I‘ve grown up with my eczema, becoming used to the unpredictability of not knowing when it will flare up, and what will cause it.
I have a vivid memory of being in France on holiday as a child, screaming in agony as my mum applied my creams to the back of my legs.
In my teen years while all my friends were discovering makeup, and perfume, I was too scared to apply anything other than mascara for fear that I’d flare up.
Come my early twenties everything seemed under control and my eczema was kept at bay with steroid creams and moisturisers. I had the odd flare up, but it was mild and cleared in a couple of days.
2017 – The year it all changed
Something happened 12 months ago, and I don’t know what it was or why it happened but I started a cycle, of flaring every couple of weeks.
My skin was raw, and weeping and quite frankly the most painful thing I’ve ever experienced. Most days I woke with my eyes so swollen I could barely see, and when I could see I would just cry at the state of how I looked.
I cancelled plans with friends, my dating life was a total flop as nobody could handle me being bed bound, and crying through the night.
Towards the end of 2017 I began to wonder if that was what the rest of my life was going to be like, people don’t always think about the mental health side of a skin condition and how every day tasks like just taking a shower can become one of the hardest things.
I honestly thought I was never going to get better and be able to live a normal life.
I tried stronger and stronger steroid creams, then gave the steroid creams up after reading about Topical Steroid Addiction and Withdrawal, I then tried oral steroids, diet changes, literally anything I could think of to help my skin heal.
I even tried bathing in porridge oats to see if that helped soothe my skin.
Where am I now?
After finally convincing my GP that I needed to see a dermatologist I got referred and after blood tests I’ve been given a course of methotrexate.
It’s a drug not given lightly, and is used to suppress the immune system, as my immunoglobulin levels were too high. So far the treatment is working, I’m seeing huge differences in my skin, and just being able to sleep for more than two hours at a time is a blessing.
But the biggest difference?
My confidence. I used to hide away and not want to see the world, but in the last few months I’ve learnt to embrace my skin, and love myself for who I am, eczema or not.
I’m not scared to show it, or talk about it, it’s part of me, but it certainly doesn’t define who I am.
The treatment I’m on is perhaps a short-term solution, I’m aware of that.
Even if the flare ups do return I’m going to continue enjoying life and embracing it, I’m not going to have a little Amy pity party and refuse to leave the house for days on end. Yes I may need a break, fighting this condition makes you so, so tired, so I will need to rest more, but mentally i’m going to be stronger and happier and live my life to the full.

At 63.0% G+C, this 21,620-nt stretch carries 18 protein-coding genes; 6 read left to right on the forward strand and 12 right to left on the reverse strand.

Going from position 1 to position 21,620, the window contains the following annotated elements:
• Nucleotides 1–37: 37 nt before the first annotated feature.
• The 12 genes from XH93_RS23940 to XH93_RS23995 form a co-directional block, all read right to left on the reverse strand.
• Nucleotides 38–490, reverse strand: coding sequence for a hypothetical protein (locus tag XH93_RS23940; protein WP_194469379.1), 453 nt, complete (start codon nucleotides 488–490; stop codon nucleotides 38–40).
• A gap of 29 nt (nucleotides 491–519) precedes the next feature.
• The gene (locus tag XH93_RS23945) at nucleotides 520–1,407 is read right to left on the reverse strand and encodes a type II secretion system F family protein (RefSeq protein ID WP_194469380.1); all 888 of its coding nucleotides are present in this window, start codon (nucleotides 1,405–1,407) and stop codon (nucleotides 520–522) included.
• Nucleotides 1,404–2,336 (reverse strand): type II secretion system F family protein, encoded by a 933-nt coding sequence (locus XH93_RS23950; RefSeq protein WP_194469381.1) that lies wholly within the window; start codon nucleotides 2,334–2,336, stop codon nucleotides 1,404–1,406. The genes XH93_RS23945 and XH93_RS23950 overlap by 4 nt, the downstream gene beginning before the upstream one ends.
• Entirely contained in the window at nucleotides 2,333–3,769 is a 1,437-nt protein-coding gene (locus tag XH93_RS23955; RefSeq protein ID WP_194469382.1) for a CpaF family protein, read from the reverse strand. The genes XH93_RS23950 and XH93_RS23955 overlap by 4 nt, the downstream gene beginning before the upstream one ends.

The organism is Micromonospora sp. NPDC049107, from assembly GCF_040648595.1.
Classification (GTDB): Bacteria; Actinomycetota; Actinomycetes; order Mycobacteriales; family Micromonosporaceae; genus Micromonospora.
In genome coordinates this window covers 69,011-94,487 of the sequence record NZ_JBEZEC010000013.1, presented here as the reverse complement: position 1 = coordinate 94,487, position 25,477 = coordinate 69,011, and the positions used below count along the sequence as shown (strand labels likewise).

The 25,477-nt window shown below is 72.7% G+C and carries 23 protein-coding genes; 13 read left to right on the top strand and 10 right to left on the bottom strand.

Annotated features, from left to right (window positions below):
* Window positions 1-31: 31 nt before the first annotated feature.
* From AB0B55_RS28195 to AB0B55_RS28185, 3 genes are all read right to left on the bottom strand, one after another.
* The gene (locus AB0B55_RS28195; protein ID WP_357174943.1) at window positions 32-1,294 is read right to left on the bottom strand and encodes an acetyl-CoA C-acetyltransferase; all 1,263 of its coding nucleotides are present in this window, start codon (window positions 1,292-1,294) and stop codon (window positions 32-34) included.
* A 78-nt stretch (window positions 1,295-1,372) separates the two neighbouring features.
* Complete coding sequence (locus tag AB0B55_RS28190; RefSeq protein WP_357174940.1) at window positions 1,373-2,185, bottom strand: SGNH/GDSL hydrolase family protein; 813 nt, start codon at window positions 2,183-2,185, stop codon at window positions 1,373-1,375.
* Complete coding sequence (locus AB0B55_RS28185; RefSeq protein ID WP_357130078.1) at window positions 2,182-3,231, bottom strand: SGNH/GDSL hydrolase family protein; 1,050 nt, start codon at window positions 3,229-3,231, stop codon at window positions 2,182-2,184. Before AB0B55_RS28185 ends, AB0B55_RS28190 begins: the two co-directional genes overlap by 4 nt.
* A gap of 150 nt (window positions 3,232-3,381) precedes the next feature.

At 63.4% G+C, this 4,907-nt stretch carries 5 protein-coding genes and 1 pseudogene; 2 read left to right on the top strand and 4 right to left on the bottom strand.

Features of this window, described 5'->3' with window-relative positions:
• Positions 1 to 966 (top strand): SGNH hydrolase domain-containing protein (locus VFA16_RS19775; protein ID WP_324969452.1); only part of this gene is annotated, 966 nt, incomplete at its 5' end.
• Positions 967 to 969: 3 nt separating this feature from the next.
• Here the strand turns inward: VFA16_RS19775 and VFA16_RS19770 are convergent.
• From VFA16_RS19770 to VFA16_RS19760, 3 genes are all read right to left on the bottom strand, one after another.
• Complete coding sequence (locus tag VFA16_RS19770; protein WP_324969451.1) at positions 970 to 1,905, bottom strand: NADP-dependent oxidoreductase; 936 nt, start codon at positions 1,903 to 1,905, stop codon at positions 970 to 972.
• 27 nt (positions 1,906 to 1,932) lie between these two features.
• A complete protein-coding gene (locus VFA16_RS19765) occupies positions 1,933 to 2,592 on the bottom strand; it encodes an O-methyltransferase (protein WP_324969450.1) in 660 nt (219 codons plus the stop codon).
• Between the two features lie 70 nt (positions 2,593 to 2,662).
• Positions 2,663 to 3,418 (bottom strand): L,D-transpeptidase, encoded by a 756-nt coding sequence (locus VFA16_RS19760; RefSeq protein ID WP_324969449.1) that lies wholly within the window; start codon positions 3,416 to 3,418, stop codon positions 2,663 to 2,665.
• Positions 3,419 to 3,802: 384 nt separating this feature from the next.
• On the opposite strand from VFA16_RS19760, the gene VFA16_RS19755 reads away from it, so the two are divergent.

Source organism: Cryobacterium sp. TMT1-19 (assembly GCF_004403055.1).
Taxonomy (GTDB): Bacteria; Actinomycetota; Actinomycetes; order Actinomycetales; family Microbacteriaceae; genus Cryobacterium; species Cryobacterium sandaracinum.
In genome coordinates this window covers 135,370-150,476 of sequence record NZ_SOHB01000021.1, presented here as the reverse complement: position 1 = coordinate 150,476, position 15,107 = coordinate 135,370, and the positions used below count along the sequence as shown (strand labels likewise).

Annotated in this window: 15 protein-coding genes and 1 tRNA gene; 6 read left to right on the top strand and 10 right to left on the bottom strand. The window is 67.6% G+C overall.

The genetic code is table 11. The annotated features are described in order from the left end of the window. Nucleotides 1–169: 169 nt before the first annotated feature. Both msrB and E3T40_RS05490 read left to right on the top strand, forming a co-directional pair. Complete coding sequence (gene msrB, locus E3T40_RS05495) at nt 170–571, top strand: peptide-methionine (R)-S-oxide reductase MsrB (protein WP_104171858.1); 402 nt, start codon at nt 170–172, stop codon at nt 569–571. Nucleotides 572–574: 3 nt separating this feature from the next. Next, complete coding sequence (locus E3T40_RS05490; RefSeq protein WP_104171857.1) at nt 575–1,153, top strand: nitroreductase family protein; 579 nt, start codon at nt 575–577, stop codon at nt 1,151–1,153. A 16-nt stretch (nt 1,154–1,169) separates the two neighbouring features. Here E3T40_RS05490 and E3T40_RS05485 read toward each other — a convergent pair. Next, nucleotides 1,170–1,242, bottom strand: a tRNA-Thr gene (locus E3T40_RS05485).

I guess what I’m trying to say is that your skin doesn’t define who you are, whether it’s eczema, acne, psoriasis or whatever.
You, be you and don’t let anything get you down.
Yes it can be hard, so so hard and some days you want to give up entirely and make a little bed fort when you can hide from the world. And by all means, have those days, just make sure that afterwards you stand up, brush yourself off and move forward.
Enjoy life, eat that cake, smile, laugh, take photos, make memories. You are amazing, bad skin or good skin!
Not sure where to turn?
I’ll admit there isn’t a lot out there for people living with eczema, well not that I’ve been able to find anyway.
There’s a lot for acne, psoriasis or vitiligo but eczema, it still seems is pretty limited. And what some people don’t always realise is that eczema is painful, it’s not just a little rash, and more needs to be done to help people suffering with it.
If your eczema is starting to get out of control get to the doctors as soon as possible, try to avoid being prescribed steroid creams as realistically they are a short-term solution.
Get allergy tests, cut down on sugar and caffeine, (they’re big triggers for me), and stock up on your vitamins and veggies!
One thing to remember is that eczema is a really individual condition and what might work for one person might not for you, so try to not compare your progress with others, which is hard I know!
The British Skin Foundation is a great place to find some more information too, and there are online forums where you can chat to people who are going through the same thing, remember you aren’t alone!
I hope that’s given you an insight into what it’s like, as an adult, to live day-to-day with eczema. No two days are the same, but I’m going in the right direction, and I hope any other sufferers out there find their path to healing too.
You can follow Amy’s Eczema journey on Instagram where she shares advice and tips.
FOLLOW US ON BLOGLOVIN’ FOR MORE SKINCARE ADVICE